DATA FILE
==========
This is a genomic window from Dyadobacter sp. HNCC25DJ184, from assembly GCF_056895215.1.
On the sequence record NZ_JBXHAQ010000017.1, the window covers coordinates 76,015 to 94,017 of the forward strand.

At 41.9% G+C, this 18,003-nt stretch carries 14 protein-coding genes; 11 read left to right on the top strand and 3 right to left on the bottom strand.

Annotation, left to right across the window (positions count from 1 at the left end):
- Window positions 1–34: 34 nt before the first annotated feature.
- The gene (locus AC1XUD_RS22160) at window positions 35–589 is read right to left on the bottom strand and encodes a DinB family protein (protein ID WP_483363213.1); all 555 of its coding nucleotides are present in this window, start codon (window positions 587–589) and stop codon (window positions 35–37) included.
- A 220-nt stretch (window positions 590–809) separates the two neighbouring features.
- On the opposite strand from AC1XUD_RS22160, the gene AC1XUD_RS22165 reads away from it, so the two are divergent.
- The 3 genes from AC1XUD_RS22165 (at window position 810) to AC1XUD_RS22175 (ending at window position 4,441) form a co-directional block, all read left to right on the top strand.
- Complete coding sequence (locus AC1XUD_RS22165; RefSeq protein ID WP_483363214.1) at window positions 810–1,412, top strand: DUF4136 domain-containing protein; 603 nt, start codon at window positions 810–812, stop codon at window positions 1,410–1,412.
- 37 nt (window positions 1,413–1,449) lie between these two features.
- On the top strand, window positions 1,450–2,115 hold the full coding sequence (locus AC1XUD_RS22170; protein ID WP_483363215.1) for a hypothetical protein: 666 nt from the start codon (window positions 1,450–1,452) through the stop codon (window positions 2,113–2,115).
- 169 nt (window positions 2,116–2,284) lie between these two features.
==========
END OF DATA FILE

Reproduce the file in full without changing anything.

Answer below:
This is a genomic window from Dyadobacter sp. HNCC25DJ184, from assembly GCF_056895215.1.
On the sequence record NZ_JBXHAQ010000017.1, the window covers coordinates 76,015 to 94,017 of the forward strand.

At 41.9% G+C, this 18,003-nt stretch carries 14 protein-coding genes; 11 read left to right on the top strand and 3 right to left on the bottom strand.

Annotation, left to right across the window (positions count from 1 at the left end):
- Window positions 1–34: 34 nt before the first annotated feature.
- The gene (locus AC1XUD_RS22160) at window positions 35–589 is read right to left on the bottom strand and encodes a DinB family protein (protein ID WP_483363213.1); all 555 of its coding nucleotides are present in this window, start codon (window positions 587–589) and stop codon (window positions 35–37) included.
- A 220-nt stretch (window positions 590–809) separates the two neighbouring features.
- On the opposite strand from AC1XUD_RS22160, the gene AC1XUD_RS22165 reads away from it, so the two are divergent.
- The 3 genes from AC1XUD_RS22165 (at window position 810) to AC1XUD_RS22175 (ending at window position 4,441) form a co-directional block, all read left to right on the top strand.
- Complete coding sequence (locus AC1XUD_RS22165; RefSeq protein ID WP_483363214.1) at window positions 810–1,412, top strand: DUF4136 domain-containing protein; 603 nt, start codon at window positions 810–812, stop codon at window positions 1,410–1,412.
- 37 nt (window positions 1,413–1,449) lie between these two features.
- On the top strand, window positions 1,450–2,115 hold the full coding sequence (locus AC1XUD_RS22170; protein ID WP_483363215.1) for a hypothetical protein: 666 nt from the start codon (window positions 1,450–1,452) through the stop codon (window positions 2,113–2,115).
- 169 nt (window positions 2,116–2,284) lie between these two features.